I had just enough time to grab tea and a baguette before catching my train home. Oh it was a good baguette: white cheddar, cress, sun dried tomatoes, plum chutney and butter.


The weather was beautiful and the train ride quite peaceful when riding on one's own.


And now for the one book!

September by Rosamunde Pilcher turned out to be a great choice for our trip since it takes place in Scotland, in September. It centers around a ball to which many interconnected people return home for or are involved in. It won't be my favorite Pilcher book for some of the relational messes she has people get into, but it was ideal for getting another little glimpse at life in some parts of Scotland during the very season we were there. As always, Pilcher is "cozy up on the couch" reading.

For more ideas on knitting and reading, visit Ginny's Yarn Along.

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4 comments:

Rachel said...

Oh, how fun!!! How wonderful that you got to meet a blog friend in person. I'm loving seeing your holiday through your pictures and words. Sounds like you had an amazing time. It makes me want to get on a plane and go there too.

christinelaennec said...

Heather, it was absolutely delightful to have you over to tea. As so often when meeting blog friends, I felt as if we had already met several times before. And my daughter really loved meeting you. Thank you also for the beautiful gifts made by your own hands, which you modestly left out of the account!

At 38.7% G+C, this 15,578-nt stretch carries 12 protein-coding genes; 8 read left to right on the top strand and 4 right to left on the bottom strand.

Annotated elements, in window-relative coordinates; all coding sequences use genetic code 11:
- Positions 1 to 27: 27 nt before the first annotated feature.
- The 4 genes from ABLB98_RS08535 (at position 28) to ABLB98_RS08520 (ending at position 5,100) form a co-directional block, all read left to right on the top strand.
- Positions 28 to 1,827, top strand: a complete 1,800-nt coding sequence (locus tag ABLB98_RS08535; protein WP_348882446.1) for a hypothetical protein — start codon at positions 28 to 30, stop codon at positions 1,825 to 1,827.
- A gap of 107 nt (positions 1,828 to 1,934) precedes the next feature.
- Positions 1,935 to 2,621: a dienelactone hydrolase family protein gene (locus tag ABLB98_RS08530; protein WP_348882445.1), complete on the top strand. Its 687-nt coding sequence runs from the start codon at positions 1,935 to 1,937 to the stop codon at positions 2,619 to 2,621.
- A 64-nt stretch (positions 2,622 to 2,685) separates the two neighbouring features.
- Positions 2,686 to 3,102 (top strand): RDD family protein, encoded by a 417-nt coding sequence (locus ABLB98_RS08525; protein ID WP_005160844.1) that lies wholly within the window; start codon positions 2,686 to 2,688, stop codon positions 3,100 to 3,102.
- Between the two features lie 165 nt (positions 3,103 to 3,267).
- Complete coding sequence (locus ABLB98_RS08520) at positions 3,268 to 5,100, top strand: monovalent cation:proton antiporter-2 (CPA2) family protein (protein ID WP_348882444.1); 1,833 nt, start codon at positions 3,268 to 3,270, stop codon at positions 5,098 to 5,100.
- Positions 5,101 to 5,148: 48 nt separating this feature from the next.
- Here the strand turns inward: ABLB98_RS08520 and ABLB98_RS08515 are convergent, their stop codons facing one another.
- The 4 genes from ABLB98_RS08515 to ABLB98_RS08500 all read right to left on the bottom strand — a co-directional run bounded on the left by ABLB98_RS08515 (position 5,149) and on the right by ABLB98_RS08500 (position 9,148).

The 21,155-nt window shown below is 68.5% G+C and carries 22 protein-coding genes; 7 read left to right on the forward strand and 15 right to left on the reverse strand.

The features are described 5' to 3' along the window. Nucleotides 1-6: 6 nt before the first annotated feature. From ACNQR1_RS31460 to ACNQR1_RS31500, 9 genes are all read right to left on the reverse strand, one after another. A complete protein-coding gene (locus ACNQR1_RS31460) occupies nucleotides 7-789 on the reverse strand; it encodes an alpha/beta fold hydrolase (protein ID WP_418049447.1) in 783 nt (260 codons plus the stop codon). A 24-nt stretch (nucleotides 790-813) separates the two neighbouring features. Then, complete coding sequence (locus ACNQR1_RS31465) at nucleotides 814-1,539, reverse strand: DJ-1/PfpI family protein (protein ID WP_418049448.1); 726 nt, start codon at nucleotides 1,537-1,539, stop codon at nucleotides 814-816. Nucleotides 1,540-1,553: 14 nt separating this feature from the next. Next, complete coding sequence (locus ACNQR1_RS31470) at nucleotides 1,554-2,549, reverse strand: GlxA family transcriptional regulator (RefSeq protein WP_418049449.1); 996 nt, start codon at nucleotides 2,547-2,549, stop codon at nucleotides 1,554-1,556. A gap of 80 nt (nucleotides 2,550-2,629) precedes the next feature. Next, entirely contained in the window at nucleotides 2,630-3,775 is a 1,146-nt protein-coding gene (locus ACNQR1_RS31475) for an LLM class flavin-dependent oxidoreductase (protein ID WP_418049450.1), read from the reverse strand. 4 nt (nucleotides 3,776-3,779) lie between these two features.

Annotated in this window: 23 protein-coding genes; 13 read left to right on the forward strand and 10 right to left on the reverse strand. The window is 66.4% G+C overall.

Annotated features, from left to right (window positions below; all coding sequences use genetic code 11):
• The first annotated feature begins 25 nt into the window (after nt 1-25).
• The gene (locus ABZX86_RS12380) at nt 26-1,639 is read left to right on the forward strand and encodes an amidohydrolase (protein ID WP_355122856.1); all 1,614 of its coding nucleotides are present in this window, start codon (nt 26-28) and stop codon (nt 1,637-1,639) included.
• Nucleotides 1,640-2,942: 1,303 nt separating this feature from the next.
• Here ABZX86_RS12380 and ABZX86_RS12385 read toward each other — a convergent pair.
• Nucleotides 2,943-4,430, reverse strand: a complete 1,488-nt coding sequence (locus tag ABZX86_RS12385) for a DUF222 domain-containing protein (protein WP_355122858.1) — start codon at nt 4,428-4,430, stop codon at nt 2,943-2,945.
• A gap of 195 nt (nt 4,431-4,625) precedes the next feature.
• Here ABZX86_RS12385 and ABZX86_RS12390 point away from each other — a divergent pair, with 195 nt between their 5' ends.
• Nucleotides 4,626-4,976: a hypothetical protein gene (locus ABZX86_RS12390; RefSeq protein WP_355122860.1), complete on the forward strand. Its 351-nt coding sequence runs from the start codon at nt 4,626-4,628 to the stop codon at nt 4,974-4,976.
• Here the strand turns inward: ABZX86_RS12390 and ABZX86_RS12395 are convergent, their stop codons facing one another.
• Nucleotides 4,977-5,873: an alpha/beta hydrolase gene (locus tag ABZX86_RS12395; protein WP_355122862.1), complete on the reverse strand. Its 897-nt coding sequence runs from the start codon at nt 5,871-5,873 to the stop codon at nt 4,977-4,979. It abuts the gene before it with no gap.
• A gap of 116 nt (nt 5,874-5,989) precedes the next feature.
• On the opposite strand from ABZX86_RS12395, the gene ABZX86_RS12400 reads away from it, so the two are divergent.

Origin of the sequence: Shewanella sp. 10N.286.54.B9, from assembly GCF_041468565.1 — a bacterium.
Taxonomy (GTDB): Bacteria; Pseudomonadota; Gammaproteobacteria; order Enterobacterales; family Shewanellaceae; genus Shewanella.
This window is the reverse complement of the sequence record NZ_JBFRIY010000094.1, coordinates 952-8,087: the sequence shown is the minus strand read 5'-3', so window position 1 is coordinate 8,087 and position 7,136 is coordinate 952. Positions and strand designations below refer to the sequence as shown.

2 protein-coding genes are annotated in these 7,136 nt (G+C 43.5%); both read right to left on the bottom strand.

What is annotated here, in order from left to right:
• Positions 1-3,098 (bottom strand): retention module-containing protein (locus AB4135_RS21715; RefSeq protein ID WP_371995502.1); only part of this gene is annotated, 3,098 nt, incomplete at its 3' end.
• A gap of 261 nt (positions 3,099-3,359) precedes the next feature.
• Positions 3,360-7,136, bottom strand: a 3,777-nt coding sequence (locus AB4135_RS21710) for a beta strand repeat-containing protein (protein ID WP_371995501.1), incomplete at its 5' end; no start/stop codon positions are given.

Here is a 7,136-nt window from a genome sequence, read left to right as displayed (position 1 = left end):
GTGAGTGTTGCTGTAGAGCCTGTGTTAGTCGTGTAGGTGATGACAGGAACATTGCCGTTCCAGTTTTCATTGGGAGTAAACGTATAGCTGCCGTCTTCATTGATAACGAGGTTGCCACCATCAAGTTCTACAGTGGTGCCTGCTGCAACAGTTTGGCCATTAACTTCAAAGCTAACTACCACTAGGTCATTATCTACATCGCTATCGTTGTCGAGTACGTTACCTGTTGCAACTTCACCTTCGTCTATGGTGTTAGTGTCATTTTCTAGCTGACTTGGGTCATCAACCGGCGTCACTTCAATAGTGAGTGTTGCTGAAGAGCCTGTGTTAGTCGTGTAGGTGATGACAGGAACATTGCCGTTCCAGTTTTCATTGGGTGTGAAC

The biscuits were Abernethy biscuits :-)

I'm really enjoying reading about your trip here. It makes me enjoy Scotland even more than I already do. And yes, why is it that the Duke of Wellington always has a traffic cone on his head? I suppose the police have given up taking them off, or perhaps it's just accepted as a Glasgow tradition.

Sarah McKelvy said...

That was fantastic that you were able to meet your online friend.

When I go visit my parents in PA, I always have these grand intentions of knitting five projects, but I'm thankful if I only complete one.

Reneelynn said...

Did you get to any yarn shop there?
Sounds like a wonderful trip!!